August 28, 2013, 10:04 AM
http://www.thehighroad.org/attachment.php?attachmentid=188263&stc=1&d=1377698551

System advantages include:

31 rounds without the need of a reload.
Greater flexibility by ensuring a weapon is available from almost any position and to both strong or weak side.
Greater reliability by allowing multiple component failures without loss of system function (i.e. two is one and one is none philosophy carried to the extreme).
Ability to arm up to four trusted companions if needed. For example; when trapped in an abandoned warehouse with a psycho killer on the loose. (Hey it could happen.)

Sam1911
August 28, 2013, 10:14 AM
LOL Rangegod, that's pretty funny! I think I saw that guy in one of the Naked Gun movies! :D

Actually, a second gun isn't a terrible idea, but every person will have to come up with their own concept of risk-vs.-bother.

If I was going to carry two revolvers, I THINK I'd do it strong-side and cross-draw. I think.

But, by the time you're willing to alter your routine and effort far enough to carry two wheelguns, most folks would throw in the towel and switch to an auto with 16-20 rounds in it anyway and fast reloads on tap.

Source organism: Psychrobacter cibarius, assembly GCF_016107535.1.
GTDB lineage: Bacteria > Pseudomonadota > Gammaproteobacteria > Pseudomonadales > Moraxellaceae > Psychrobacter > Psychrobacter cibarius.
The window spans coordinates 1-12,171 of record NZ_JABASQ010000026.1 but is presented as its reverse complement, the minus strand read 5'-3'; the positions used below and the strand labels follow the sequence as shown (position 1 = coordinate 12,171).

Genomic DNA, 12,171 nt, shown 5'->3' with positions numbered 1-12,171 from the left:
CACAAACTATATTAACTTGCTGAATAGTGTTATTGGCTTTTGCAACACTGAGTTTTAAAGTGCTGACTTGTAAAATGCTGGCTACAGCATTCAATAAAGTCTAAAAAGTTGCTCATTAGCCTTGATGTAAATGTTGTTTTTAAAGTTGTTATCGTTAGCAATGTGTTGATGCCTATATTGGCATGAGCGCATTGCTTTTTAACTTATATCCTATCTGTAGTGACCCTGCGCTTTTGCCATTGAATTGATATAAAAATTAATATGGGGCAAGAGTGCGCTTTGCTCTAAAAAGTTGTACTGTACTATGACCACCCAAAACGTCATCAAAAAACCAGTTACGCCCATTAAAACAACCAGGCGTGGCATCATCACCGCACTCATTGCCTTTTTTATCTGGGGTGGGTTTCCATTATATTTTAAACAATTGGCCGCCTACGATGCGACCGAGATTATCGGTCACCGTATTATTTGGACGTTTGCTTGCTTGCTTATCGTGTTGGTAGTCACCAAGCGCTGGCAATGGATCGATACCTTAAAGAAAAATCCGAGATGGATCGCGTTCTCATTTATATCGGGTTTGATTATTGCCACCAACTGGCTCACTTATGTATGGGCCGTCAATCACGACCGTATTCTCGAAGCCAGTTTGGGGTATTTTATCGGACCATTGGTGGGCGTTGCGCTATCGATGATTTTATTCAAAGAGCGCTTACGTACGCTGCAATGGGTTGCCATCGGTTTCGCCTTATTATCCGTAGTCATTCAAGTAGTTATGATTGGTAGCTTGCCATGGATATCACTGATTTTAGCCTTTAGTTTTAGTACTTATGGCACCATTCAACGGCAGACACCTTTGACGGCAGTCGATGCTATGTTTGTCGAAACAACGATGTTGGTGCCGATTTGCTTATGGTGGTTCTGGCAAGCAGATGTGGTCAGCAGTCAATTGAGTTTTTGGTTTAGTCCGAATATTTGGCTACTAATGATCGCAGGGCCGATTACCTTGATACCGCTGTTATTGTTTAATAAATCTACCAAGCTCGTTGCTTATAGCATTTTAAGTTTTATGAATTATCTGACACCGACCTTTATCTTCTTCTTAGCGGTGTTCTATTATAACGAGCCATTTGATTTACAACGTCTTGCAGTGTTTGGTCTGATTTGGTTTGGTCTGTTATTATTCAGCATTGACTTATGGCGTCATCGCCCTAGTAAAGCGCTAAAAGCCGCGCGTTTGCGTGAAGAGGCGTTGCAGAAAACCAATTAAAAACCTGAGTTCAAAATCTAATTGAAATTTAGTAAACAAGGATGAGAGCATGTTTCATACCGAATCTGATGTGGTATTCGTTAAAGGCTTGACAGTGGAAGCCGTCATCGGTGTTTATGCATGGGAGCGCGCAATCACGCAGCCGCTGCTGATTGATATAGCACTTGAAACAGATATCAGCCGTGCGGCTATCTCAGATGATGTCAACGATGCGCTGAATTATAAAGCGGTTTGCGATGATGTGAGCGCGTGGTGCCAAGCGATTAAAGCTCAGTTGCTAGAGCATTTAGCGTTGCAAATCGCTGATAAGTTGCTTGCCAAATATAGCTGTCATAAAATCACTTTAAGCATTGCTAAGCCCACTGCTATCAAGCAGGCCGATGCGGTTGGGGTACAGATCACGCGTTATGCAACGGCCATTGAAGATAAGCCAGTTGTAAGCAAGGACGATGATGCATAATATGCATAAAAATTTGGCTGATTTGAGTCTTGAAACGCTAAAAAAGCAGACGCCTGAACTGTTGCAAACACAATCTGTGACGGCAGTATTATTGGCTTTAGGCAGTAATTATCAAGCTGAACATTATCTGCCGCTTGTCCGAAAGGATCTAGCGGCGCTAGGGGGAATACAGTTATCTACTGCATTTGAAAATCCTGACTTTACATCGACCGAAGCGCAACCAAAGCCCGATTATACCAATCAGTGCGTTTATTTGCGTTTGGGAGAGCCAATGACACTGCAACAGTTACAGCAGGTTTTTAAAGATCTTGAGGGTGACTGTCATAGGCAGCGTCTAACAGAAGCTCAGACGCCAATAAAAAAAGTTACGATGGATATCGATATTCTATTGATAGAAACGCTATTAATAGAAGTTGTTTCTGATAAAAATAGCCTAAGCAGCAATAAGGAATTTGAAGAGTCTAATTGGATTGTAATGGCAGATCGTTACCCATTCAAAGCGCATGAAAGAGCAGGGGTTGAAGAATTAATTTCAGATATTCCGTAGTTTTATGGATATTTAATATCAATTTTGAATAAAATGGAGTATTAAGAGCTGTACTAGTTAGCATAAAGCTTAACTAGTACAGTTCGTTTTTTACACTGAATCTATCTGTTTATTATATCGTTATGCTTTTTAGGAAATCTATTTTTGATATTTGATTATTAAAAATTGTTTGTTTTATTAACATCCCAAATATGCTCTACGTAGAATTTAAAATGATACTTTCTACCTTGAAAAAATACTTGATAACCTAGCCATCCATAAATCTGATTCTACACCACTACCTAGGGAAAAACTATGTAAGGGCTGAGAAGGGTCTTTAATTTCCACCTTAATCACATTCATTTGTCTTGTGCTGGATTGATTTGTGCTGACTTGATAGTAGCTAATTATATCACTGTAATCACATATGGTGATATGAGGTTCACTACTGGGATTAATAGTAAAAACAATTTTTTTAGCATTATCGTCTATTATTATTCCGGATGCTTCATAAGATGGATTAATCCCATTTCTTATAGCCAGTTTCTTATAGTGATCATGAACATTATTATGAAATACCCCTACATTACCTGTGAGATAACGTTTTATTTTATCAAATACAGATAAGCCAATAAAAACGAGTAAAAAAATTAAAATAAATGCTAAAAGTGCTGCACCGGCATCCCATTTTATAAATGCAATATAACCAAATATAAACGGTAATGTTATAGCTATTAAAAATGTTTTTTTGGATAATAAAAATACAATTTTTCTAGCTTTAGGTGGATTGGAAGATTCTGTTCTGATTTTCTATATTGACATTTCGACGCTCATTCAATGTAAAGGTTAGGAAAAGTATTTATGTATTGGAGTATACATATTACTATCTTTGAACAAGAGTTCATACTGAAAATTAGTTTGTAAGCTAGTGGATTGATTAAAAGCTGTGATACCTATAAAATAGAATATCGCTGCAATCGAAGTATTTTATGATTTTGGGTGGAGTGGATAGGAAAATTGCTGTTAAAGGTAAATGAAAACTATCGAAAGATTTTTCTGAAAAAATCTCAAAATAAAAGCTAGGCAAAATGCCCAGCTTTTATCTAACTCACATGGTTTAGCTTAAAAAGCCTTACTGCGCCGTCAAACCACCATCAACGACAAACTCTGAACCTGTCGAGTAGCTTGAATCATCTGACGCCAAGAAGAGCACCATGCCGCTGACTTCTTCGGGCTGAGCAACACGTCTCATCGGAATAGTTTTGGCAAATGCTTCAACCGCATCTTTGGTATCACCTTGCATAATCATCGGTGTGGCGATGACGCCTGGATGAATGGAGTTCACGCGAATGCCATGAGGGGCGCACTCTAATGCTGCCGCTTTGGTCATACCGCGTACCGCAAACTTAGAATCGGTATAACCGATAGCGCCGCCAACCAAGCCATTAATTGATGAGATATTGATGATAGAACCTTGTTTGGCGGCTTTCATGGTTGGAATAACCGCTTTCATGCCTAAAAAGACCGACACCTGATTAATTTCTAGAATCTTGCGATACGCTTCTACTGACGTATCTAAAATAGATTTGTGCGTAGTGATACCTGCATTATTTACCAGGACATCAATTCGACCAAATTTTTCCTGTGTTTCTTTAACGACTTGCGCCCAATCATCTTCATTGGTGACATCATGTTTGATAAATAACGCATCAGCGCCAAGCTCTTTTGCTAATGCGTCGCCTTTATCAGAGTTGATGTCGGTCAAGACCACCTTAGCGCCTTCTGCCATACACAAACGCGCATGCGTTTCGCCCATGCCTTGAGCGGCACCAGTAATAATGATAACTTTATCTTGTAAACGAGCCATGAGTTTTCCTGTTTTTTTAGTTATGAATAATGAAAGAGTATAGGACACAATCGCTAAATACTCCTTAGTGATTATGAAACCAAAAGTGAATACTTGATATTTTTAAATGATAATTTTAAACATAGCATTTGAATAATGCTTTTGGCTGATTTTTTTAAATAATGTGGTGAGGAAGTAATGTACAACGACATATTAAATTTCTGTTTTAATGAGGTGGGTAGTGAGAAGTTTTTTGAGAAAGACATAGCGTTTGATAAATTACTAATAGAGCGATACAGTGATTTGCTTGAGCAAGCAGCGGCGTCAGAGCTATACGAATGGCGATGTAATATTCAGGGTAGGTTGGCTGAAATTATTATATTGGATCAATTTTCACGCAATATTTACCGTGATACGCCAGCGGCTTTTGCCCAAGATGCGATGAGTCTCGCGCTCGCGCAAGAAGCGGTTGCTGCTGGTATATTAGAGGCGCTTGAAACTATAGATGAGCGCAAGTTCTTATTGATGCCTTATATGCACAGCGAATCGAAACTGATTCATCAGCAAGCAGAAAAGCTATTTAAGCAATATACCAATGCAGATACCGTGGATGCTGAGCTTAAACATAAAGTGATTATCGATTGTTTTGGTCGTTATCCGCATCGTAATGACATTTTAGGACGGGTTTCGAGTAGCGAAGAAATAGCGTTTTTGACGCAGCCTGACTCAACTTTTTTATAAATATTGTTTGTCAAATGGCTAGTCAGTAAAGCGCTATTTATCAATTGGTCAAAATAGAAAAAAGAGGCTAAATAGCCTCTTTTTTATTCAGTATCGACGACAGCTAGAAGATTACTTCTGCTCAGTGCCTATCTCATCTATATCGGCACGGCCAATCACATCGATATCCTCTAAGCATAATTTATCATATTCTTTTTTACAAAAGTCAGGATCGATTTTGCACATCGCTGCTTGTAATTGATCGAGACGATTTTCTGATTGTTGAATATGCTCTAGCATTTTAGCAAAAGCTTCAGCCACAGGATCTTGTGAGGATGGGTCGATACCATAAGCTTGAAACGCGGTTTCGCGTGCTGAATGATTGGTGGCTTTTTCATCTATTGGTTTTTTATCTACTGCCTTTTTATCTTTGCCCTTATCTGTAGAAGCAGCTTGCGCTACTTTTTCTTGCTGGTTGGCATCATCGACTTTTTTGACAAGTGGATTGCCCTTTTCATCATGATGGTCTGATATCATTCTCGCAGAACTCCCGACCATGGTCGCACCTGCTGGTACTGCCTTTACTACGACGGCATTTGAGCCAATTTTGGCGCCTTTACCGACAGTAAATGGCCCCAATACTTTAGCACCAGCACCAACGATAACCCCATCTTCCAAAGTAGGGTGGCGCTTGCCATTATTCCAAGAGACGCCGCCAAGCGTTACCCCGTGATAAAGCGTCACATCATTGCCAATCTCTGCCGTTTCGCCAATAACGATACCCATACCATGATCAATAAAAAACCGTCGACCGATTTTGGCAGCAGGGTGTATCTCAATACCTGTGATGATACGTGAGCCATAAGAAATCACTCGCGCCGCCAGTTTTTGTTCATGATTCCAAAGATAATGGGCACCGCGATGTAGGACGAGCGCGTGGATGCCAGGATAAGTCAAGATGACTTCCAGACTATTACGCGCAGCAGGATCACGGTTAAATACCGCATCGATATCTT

moxie
August 28, 2013, 12:40 PM
Ditto Sergei in post #8.

Cosmoline
August 28, 2013, 01:36 PM
The only practical reason would be as a NY reload instead of trying to use speed loaders. I've often wondered if I'd be dexterous enough to reload in a genuine fire fight. So you just drop one and grab the next instead.

For carrying two I've tried a variety of methods. A shoulder rig is OK as far as balance but gets bulky fast. I found it too bulky with two Security sixes for example.

One approach you might try is a standard belt CCW and then a small piece in deep concealment like thunderware, an inside pocket or Null rig.

But if you're set on two full size revolvers, then you may be looking at a heavy weight duty belt and open carry, maybe with suspenders to help take some of the load.